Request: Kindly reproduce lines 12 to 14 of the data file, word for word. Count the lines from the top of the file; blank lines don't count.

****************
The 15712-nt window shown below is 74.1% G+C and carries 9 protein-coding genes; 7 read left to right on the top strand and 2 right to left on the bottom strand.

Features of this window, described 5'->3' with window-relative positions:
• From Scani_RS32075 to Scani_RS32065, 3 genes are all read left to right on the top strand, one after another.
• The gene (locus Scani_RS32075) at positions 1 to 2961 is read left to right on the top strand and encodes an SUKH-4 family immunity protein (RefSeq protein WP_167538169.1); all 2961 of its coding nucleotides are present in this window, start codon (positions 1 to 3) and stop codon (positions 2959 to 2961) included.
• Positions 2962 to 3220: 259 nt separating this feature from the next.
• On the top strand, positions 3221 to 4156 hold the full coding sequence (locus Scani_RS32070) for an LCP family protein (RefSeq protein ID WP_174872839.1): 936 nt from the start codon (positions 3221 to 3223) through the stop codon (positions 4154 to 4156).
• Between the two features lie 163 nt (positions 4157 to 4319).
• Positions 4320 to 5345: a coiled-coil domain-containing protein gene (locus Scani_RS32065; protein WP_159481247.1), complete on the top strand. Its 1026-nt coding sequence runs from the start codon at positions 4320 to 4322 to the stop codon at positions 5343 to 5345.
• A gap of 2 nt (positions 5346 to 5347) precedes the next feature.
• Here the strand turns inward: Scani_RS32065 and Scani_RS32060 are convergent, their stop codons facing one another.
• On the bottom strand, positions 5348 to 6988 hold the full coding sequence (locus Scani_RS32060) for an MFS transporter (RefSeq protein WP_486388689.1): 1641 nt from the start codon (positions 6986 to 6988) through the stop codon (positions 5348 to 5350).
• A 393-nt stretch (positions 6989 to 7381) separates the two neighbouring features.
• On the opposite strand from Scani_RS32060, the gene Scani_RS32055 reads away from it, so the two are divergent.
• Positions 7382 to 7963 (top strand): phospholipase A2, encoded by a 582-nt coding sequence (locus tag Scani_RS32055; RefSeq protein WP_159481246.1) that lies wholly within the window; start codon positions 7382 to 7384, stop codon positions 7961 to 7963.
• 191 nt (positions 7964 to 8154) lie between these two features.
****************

• A 393-nt stretch (positions 6989 to 7381) separates the two neighbouring features.
• On the opposite strand from Scani_RS32060, the gene Scani_RS32055 reads away from it, so the two are divergent.
• Positions 7382 to 7963 (top strand): phospholipase A2, encoded by a 582-nt coding sequence (locus tag Scani_RS32055; RefSeq protein WP_159481246.1) that lies wholly within the window; start codon positions 7382 to 7384, stop codon positions 7961 to 7963.